Few law enforcement leaders cherish the media spotlight, and many can share examples of things they or other officers said when questioned by reporters that they later deeply regretted. That’s why media relations and crisis communications remains a hot topic at law enforcement conferences.
IACP 2016, which kicked off on Thursday in San Diego, is no exception. One of the Saturday morning sessions featured Jeff Ansell, a media and crisis communications advisor and former investigative journalist, speaking on the topic, “When the Headline Is You.”
“Law enforcement today is challenged as never before,” Ansell noted, citing the recent murders of two Palm Springs officers. “Your judgement is in question.”
As a former journalist, Ansell isn’t out to blame the media for everything. But he argues that they have a powerful effect on how law enforcement is perceived. “Media set the agenda. If a story is accurate, it’s a happy coincidence,” he says. “Your role in the narrative has been defined for you.”
To illustrate how difficult it can be to speak with the media when they’re bent on creating a certain narrative, Ansell brought up an audience member, Chief Lianne Tuomey of the University of Vermont Police Department, and had a reporter call in and interview the chief on the spot. Chief Tuomey kept her cool and did a great job, but at the end of the presentation, the reporter was back on the line, playing the story he’d written for a fictional radio show. Although he accurately quoted Chief Tuomey, he also took some of her quotes out of context, twisting them to make it seem, for example, that she supported a controversial activist group and even calling into question whether she was an active user of illegal drugs.
This exercise served to underscore Anselle’s main message: “At the best of times, talking to reporters is an unnatural dynamic. When you talk to the media in controversial situations, you have to expect curve-ball questions.”
And that means law enforcement leaders must train and prepare to succeed during aggressive interviews.
Preparation starts with understanding the reporter’s situation. Ansell notes that most news organizations are severely under budgeted, and reporters are expected to provide audio, video, an online story and a longer piece for print. As a result, they’re rushing, which leads them to use time-saving measures such as looking for black-and-white themes (e.g., good vs. evil) and casting people in the stories as familiar characters – the villain, the hero, the village idiot, the witness.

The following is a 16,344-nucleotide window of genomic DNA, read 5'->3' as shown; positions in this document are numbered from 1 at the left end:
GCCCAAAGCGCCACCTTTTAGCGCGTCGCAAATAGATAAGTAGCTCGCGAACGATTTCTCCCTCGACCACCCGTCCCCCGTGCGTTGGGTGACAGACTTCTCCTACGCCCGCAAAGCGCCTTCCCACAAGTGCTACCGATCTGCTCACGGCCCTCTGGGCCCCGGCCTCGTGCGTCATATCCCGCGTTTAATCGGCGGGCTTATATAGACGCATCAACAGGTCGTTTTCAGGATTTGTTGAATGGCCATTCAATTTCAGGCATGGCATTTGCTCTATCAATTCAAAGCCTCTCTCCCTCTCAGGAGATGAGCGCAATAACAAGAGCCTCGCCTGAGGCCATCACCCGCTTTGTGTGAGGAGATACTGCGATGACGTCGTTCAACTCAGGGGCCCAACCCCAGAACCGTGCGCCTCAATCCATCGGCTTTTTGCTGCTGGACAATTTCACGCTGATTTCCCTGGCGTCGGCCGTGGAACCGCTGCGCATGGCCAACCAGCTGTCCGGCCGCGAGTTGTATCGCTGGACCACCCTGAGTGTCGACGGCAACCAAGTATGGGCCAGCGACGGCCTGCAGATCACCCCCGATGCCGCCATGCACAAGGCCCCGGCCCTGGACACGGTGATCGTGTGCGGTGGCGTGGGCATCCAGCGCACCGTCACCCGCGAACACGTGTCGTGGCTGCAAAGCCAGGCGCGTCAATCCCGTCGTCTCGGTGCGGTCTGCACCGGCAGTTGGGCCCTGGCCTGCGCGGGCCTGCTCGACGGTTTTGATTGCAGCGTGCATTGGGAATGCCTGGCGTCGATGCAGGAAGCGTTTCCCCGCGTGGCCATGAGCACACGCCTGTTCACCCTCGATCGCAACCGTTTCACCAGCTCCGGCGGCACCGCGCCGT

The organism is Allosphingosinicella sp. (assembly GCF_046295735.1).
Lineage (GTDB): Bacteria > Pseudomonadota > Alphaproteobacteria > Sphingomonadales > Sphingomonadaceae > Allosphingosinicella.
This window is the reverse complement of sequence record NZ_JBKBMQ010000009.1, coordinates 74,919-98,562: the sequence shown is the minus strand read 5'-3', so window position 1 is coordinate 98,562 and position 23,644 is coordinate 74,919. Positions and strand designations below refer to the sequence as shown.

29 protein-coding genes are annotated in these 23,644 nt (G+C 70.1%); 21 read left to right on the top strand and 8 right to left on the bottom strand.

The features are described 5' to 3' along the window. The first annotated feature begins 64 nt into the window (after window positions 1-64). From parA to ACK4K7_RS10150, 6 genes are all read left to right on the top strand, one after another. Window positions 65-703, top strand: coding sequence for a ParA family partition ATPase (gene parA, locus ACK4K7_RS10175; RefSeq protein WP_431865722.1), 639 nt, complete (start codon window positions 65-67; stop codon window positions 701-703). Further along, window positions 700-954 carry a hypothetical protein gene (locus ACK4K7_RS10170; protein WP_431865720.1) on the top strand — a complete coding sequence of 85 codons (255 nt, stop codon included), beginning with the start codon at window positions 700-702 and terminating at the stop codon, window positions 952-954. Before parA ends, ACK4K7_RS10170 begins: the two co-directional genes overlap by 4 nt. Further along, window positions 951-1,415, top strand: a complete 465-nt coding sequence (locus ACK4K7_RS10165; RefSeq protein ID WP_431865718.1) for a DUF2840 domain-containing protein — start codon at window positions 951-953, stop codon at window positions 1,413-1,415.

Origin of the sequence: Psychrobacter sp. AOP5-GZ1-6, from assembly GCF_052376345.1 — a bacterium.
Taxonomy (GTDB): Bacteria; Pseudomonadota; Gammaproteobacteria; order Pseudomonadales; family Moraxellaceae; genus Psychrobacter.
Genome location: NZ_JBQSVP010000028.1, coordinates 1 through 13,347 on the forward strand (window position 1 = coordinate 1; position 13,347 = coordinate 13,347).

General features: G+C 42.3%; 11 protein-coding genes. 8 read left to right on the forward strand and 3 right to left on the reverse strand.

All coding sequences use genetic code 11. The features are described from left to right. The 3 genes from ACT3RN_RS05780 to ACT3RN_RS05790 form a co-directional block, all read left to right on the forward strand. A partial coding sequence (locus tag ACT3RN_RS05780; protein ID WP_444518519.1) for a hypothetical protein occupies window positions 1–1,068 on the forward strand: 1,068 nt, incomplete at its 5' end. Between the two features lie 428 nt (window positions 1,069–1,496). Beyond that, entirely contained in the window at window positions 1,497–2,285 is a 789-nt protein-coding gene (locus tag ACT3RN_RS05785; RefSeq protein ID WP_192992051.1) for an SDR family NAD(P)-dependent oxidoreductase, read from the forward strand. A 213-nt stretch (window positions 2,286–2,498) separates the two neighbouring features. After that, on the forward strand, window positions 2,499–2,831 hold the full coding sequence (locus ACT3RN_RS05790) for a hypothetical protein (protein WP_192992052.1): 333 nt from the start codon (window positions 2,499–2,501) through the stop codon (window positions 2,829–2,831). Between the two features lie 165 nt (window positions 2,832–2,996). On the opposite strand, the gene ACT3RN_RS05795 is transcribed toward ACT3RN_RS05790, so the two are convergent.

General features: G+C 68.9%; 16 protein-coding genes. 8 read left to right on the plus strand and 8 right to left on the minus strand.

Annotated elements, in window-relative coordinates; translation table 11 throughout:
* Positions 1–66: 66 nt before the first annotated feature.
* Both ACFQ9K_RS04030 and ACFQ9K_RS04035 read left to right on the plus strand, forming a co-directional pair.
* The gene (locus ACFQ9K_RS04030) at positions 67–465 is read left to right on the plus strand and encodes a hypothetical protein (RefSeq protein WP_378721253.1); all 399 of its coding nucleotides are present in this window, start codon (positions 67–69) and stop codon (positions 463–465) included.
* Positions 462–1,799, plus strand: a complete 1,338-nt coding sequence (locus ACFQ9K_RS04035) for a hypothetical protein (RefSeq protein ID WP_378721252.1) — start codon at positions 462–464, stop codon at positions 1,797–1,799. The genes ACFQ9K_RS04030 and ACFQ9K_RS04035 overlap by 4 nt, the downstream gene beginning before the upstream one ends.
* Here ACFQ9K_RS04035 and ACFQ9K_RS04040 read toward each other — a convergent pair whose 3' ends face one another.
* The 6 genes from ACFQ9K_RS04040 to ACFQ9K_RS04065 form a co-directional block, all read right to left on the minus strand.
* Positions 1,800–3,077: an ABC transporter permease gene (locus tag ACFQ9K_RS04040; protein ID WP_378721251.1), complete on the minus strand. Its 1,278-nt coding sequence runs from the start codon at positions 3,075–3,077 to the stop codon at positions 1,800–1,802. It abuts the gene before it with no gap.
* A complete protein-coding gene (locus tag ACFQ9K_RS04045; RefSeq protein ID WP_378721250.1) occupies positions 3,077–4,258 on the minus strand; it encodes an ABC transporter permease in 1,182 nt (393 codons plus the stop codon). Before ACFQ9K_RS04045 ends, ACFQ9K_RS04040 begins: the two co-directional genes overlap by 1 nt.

“Context and perspective can be casualties of the reporting process,” Ansell says. “In the court of public opinion, in the battle between fact and emotion, emotion always wins. Ignore emotion at your peril.”
Next, learn to frame your messages so you gain control of the narrative. Messages must:
-Show an appropriate level of concern for the situation. “If bad news happens on your watch, you need to be the one who’s most concerned, angry, etc.,” Ansell says. “First of all, because it’s the right thing to do. And second of all, because it makes the problem go away.”
-Convey accountability. Don’t shirk the blame or try to lay it on anyone else. Take responsibility in a forthcoming way.
-Be honest. Although Ansell stresses that honesty isn’t enough when talking with the media, he also underscores that it is essential to be honest.
Ansell also recommends the problem/solution formula: If possible, use one sentence that both identifies the problem but also gives the solution. This makes it more likely that your comments on the solution won’t be edited out of the story. “Penetrate the media edit,” Ansell says.
- Don’t answer in half-sentences, because these can be unclear when quoted or allow the reporter to insert their own words to introduce the quote, thus controlling the context.
- Consciously control your breathing during the interview. Try to slow down your breathing, and breathe in and out of your nose if possible.
- Slow down. “Speaking slowly allows you to come across as thoughtful and measured, and gives us greater control over our words,” Ansell says.
- Don’t repeat the same message over and over. This tactic erodes trust and makes it seem like you’re hiding something.
- Think about what you’re actually being asked. Ansell notes that aggressive questions such as “Are your officers trigger happy?” “Why are there so many bad cops?” or “Is your department racist?” are actually opportunities to comment on much deeper issues. He calls this the iceberg model. “When you approach an iceberg, you only see about 7% of it. But it’s the 93% that you don’t see that will hurt you,” Ansell says. Anticipating what issue the reporter is really trying to get at can lead you to reframe your answers so that you’re not responding defensively to an aggressive question but rather taking the opportunity to talk about how your department is working positively on the particular issue at hand.
Now, imagine a reporter accosts you on the street, shoves a microphone into your face and asks, “Is there blood on your hands?” Are you prepared to respond? Will you be able to bring the conversation around to the positive work your department does in the community, while also acknowledging any wrong-doing in an honest, authentic, empathetic way?
Remember: First, breathe.